Detailed Indiana Development
In a recent Letter of Findings, the Indiana Department of State Revenue addressed whether a taxpayer had the requisite contacts in other states so that it could avoid throwing receipts back to Indiana. The taxpayer made sales of RVs from Indiana to customers in several other states. When it filed its Indiana corporate income tax return, the taxpayer did not include receipts from sales made to customers in 11 other jurisdictions in the sales factor numerator. On audit, the Department “threw back” these receipts to Indiana and assessed additional corporate income tax. The taxpayer protested the audit assessment. In the first Letter of Findings, the Department found that the taxpayer failed to meet the burden of showing that its activities in the other states were beyond “mere solicitation” and thus the receipts were correctly thrown back to Indiana. The taxpayer requested a rehearing.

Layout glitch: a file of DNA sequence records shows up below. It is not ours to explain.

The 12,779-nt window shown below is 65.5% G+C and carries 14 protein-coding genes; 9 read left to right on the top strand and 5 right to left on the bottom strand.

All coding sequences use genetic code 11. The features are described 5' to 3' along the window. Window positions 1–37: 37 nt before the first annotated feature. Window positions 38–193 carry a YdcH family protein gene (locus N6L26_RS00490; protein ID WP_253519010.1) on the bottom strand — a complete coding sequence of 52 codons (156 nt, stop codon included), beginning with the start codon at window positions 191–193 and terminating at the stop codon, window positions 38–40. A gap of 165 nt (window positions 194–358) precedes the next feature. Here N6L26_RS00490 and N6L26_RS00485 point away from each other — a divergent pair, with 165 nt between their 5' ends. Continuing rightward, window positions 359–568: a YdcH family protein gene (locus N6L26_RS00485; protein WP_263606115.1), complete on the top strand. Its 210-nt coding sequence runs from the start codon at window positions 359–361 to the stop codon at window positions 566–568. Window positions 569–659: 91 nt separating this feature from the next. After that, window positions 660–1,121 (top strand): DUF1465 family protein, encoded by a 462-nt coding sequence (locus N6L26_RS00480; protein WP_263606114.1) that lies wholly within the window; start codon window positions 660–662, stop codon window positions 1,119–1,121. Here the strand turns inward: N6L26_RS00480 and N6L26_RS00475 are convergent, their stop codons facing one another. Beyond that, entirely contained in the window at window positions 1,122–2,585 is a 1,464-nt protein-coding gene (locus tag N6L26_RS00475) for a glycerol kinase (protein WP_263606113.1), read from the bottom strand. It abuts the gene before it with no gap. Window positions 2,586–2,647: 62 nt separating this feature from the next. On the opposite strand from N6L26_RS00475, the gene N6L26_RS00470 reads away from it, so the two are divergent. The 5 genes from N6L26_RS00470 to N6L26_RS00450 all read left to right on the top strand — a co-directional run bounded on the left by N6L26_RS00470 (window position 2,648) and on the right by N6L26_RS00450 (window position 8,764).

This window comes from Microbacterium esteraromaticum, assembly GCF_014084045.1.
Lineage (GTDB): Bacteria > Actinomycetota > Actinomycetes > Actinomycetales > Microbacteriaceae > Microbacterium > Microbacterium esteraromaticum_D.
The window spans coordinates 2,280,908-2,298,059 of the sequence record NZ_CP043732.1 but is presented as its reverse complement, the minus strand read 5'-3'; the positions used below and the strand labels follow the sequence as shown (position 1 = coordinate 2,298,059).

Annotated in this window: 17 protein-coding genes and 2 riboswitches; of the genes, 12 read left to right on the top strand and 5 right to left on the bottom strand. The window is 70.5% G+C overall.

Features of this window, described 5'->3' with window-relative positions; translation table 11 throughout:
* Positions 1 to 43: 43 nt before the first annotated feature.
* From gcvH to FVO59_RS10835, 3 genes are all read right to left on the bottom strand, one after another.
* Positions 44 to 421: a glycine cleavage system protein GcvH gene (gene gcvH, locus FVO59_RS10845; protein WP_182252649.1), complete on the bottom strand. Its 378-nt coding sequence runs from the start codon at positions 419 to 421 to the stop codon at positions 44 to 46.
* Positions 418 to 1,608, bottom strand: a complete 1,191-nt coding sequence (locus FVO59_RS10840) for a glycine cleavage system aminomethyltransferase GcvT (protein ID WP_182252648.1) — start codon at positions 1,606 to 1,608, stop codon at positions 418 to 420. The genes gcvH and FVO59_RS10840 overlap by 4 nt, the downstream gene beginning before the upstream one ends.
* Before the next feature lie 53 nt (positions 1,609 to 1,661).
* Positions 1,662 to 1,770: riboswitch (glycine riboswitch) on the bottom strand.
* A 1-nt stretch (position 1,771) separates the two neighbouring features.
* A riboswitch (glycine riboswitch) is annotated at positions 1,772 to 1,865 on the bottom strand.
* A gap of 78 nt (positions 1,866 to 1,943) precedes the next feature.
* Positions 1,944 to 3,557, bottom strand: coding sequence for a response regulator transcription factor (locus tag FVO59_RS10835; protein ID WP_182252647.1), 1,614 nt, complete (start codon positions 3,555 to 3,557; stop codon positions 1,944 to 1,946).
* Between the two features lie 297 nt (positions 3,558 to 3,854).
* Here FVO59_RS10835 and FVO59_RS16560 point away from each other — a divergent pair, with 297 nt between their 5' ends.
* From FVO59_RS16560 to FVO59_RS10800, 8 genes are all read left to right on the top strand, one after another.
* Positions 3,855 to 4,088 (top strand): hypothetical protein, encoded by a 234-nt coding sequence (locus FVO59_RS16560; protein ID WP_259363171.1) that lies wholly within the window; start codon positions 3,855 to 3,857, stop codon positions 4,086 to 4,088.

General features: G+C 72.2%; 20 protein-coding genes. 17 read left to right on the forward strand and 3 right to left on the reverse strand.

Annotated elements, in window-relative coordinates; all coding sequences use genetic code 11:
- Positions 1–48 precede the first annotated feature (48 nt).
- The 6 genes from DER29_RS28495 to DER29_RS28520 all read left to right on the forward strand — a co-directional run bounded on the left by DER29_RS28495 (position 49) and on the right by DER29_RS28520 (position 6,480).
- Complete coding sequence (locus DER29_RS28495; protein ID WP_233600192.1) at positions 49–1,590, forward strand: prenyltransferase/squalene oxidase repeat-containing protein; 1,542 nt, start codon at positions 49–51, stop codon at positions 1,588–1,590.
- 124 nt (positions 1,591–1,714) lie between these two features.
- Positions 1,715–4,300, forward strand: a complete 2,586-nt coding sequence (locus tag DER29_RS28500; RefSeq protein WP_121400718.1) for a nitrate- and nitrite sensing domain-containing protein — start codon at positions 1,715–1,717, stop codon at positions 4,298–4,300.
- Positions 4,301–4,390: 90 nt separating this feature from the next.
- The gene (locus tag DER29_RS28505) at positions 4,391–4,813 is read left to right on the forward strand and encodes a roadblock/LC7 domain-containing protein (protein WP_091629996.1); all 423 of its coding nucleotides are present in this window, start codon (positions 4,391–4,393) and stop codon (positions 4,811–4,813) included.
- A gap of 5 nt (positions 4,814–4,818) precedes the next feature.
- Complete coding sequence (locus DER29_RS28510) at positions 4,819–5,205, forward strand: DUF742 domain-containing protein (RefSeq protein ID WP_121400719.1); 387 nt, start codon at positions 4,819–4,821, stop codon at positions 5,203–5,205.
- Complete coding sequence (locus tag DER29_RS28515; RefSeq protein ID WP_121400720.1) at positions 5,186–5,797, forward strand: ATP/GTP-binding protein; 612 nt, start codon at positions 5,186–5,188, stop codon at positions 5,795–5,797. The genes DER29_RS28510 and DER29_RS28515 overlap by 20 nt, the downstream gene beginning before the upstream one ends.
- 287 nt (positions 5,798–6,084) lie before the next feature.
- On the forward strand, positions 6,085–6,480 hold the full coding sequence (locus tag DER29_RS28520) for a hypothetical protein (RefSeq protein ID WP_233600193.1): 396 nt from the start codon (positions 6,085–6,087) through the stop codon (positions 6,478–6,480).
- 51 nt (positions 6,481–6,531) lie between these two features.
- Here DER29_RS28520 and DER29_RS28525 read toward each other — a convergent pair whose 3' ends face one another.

For the tax year at issue, Indiana imposed a throwback rule. In determining whether a taxpayer was taxable in another state so that receipts were not thrown back to Indiana, the key determinant was whether the other state had jurisdiction to impose a net income tax on the taxpayer, “regardless of whether, in fact, the state does or does not.” The Department looked at whether the taxpayer’s activities would exceed P.L. 86-272 so that the other jurisdictions would have the authority to tax the company. The taxpayer argued that the activities relating to fulfilling warranty obligations for its customers subjected it to tax in the other states and jurisdictions. At times, the taxpayer’s customers had their RVs repaired at shops in other jurisdictions and the taxpayer reimbursed the repair shops for the warranty repair services performed. Moreover, the taxpayer also provided evidence of one of its employees entering other states to assist with repairs a dealer could not resolve or to deliver replacement vehicles to the customers. In the taxpayer’s view, because it reimbursed the repair shops/dealers and had an employee enter the states in question, its income was subject to tax in those other states. The Department disagreed, holding that the taxpayer’s activities did not exceed “mere solicitation,” and thus the other states were prohibited from taxing the taxpayer’s income. In the Department’s view, not only were the repair shops unrelated to the taxpayer, there was also no ongoing contractual relationship with such shops. Further, the Department held that even if the repair shops were independent contractors, the fulfillment of warranty obligations on the taxpayer’s behalf did not go beyond “mere solicitation” because the contractors were soliciting the repair work from the taxpayer. The taxpayer was simply “spending money” in the other states to fulfill its obligations. For more information on Letter of Findings 02-20200290, please contact Marc Caito at 317-951-2434.
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